Tucked away in a corner of a modest neighbourhood in the Pakistani capital is the government-run Islamabad Model School for Girls. In between rows of small redbrick houses where government employees live, it is distinguished only by a peeling blue sign that arcs over its gates.
When Malala Yousafzai was first nominated for the Nobel Peace Prize last year, girls at the school had followed the lead-up to the announcement anxiously. Like Malala, many of them are ambitious teenage girls who want to go on to lengthy careers as doctors, engineers and psychologists. "We're not going to stop working after we get married like some women do," Sharmeen Farooq, 14, stressed.
They keenly followed Malala's progress. "When we saw Malala, we were very happy," Wajiha Batool told me. "She's a source of pride for us." Her admiration began with Malala's defiance of the Taliban. "She was so brave," said Wajiha, who is just two years younger than Malala. "She became a wall in front of terrorism."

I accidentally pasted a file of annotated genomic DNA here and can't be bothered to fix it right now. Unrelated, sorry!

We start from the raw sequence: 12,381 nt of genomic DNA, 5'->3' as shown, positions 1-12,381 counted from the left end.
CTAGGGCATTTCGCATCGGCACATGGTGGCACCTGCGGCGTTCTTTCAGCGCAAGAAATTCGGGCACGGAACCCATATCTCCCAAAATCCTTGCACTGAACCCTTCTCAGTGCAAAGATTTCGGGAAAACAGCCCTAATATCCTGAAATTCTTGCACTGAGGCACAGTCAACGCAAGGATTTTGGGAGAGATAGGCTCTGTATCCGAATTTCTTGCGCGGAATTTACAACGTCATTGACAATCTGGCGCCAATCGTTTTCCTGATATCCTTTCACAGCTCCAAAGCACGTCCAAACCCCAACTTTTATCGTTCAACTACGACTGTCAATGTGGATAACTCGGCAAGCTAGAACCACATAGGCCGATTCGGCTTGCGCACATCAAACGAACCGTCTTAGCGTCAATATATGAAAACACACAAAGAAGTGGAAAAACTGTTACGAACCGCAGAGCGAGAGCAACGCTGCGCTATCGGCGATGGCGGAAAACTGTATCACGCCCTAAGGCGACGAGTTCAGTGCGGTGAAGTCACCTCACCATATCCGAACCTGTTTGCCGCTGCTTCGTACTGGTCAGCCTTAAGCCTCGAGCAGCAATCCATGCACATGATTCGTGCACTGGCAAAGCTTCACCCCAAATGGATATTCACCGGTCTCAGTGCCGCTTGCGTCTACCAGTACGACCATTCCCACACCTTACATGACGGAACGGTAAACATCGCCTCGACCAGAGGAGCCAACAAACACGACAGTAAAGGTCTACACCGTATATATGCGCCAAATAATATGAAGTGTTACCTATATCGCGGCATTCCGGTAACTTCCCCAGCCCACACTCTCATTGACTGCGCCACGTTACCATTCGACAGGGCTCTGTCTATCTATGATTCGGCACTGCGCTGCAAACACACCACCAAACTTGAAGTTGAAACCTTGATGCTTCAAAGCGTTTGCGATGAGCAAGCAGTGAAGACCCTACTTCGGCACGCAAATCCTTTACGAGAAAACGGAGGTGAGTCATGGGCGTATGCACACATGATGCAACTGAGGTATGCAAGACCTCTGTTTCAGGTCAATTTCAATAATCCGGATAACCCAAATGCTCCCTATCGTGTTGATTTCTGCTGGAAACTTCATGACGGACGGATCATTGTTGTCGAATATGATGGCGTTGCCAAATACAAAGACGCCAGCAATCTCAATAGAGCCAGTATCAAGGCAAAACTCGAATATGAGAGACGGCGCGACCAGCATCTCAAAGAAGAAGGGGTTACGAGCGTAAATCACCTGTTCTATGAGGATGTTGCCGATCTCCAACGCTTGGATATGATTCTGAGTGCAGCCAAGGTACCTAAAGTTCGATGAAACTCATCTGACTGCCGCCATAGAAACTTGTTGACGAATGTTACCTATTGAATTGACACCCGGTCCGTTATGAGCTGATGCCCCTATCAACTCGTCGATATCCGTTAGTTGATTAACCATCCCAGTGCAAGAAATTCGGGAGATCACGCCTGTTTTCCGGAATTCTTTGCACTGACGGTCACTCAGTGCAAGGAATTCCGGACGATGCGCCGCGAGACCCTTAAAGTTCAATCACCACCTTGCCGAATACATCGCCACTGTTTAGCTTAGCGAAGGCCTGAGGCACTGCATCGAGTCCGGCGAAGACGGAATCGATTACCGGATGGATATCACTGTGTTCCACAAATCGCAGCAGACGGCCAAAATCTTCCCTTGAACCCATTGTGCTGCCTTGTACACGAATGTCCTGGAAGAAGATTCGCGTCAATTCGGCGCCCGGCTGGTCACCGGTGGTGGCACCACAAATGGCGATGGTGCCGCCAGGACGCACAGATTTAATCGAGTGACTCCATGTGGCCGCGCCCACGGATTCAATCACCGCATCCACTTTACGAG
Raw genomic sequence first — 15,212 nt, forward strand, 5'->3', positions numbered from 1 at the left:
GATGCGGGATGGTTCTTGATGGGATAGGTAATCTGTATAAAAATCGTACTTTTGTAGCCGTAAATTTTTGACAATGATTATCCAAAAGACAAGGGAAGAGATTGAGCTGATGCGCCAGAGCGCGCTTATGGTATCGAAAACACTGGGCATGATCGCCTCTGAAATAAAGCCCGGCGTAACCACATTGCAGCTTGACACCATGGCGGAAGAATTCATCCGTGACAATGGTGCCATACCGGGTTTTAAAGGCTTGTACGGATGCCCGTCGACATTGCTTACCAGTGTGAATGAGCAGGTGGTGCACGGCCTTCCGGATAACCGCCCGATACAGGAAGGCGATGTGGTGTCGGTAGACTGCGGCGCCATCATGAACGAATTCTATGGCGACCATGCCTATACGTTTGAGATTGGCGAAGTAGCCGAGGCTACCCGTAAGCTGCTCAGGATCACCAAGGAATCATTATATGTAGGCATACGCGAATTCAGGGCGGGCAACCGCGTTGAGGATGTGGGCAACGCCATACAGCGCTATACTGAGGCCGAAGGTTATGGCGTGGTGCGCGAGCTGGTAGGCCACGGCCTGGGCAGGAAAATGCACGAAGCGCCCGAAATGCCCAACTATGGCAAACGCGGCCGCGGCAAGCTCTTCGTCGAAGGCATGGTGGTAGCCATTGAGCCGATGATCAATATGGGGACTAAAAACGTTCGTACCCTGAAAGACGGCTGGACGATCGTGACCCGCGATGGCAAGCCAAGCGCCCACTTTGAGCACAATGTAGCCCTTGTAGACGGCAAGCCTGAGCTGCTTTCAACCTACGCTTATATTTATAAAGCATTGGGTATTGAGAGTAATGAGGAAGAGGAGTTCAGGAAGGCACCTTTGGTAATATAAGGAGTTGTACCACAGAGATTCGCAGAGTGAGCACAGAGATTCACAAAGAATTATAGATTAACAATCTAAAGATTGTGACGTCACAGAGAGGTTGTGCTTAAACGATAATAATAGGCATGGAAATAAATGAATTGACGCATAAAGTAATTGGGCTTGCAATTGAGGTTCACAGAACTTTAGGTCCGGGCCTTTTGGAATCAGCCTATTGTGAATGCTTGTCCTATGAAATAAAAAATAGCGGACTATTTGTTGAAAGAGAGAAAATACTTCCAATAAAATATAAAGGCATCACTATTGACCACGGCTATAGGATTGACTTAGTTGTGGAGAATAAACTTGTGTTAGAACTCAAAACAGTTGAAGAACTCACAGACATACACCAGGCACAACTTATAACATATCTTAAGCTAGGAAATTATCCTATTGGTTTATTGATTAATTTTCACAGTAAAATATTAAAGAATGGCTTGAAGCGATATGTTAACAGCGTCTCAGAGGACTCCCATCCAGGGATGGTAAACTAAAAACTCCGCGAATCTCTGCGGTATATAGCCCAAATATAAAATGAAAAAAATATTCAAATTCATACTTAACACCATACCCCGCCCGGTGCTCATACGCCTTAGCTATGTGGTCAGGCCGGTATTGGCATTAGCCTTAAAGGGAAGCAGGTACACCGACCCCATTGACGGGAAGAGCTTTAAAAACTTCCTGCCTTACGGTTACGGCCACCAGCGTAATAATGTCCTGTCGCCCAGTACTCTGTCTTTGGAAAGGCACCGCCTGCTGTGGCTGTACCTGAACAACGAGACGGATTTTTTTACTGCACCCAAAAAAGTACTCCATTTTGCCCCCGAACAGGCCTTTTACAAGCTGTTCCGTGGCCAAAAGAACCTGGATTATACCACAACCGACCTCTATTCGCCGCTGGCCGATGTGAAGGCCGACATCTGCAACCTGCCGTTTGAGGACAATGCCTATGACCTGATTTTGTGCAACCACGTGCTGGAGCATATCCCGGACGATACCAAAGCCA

For them, Malala's plight was not an isolated incident. "There are thousands like her," Azka Yamin, who is also 14, told me. One of Azka's friends, from a tribal area near the Afghan border was being denied the chance of an education by her family. "When I heard her brother say, 'what are you going to do with education?' I wanted to slap him!"
When Malala became the youngest winner of the Nobel Peace Prize last week, however, much of the attention fastened on to her long-standing critics in Pakistan. Notoriously, a journalist falsely claiming to be the editor of a national newspaper told the BBC that Malala was "a normal, useless girl".
There was no dearth of voices wildly alleging that Malala had never been shot, despite the Taliban's eager claims of responsibility and the fact that Pakistan's army recently arrested her attackers. Others said that there were worthier recipients, like drone victims, or the celebrated Pakistani humanitarian, Abdul Sattar Edhi.